There are lots of high-tech ways to document climate change, but at Glacier National Park in Montana, a simple tool has been put into play: a camera.

It’s tough to comprehend the vastness of the offerings at this Montana landmark: the over 1 million acres of wilderness encompass 762 lakes, 175 mountains, almost 2,000 species of plants, 71 species of mammals including wooly mountain goats and lumbering grizzly bears, and—oh yes, the stars of the show—glaciers. But those glaciers are disappearing. In 1850 it was estimated the park (nicknamed “The Crown of the Continent”) had 150 glaciers. Today it has 25 glaciers considered active—large enough to be moving. It has been predicted that all of the park’s glaciers could melt as soon as 2030.

In 1997 Lisa McKeon, a physical scientist with the United States Geological Survey who works in the park, came across a pair of historic photographs depicting the glaciers she studies. Over the years, countless photos of the majestic park have been snapped, and many of those have become part of the park’s official archive, spanning over a century. It was a lightbulb moment: Why not use the old photos to create a timeline of the morphing glaciers, and add new photos every year? The Repeat Photography Project was born.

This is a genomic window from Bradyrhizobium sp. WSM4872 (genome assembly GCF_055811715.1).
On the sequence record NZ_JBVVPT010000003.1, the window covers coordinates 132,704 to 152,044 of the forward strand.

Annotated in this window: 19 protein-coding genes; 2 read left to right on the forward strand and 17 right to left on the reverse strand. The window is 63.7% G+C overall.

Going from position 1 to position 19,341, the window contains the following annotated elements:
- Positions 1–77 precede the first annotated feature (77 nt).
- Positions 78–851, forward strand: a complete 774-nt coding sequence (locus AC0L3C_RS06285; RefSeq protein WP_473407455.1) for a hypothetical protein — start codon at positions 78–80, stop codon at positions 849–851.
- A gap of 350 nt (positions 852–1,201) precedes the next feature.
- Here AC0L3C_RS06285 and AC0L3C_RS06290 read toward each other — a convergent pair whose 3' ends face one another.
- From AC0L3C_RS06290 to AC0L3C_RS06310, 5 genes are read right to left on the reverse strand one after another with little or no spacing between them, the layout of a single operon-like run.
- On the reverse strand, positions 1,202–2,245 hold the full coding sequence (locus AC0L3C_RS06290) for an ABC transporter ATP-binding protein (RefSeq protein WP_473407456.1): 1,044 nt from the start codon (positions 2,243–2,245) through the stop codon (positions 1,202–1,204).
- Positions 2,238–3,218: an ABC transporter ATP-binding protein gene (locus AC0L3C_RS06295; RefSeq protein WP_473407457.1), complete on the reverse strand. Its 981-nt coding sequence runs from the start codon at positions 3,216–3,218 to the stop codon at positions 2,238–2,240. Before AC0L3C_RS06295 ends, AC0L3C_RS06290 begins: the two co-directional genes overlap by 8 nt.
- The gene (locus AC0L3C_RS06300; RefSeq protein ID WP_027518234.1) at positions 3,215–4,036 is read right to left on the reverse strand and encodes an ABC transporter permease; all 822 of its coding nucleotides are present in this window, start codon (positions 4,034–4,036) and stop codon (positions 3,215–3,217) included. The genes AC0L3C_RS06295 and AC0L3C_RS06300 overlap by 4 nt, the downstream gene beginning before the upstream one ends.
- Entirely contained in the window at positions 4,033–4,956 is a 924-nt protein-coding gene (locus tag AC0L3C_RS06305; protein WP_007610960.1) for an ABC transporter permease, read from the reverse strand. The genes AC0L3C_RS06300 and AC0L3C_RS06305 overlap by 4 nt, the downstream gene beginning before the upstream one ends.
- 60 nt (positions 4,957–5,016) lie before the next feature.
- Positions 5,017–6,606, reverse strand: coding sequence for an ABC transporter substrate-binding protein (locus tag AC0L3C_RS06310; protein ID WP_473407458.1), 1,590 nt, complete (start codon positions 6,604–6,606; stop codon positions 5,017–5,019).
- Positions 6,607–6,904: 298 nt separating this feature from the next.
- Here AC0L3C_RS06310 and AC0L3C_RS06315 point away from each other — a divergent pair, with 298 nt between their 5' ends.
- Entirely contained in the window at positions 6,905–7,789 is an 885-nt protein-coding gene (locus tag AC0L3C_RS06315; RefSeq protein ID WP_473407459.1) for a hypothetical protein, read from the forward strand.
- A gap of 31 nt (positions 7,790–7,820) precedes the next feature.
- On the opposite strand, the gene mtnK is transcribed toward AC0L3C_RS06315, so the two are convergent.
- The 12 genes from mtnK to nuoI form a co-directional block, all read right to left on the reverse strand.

Going-to-the-Sun Road in Glacier National Park, during construction in 1932.
Going-to-the-Sun Road in Glacier National Park, during construction in 1932. National Park Service/Public Domain

“Since 1997, the project has taken other twists and turns and become really popular with people who use them to illustrate the effects of climate change,” says McKeon. “It’s kind of taken on a life of its own.”

The most dramatic differences exposed in the photos are the shrinking size of the glaciers, but there are other shifts, such as the encroachment of alpine greenery where once there was ice. Unlike data, the photos are a visceral and immediate way to communicate to the public the vast changes taking place.

The images, which reside in the public domain, have been transformed into a traveling museum exhibit, used as teaching tools and in standardized tests—they once even found their way into an Italian rock-climbing magazine.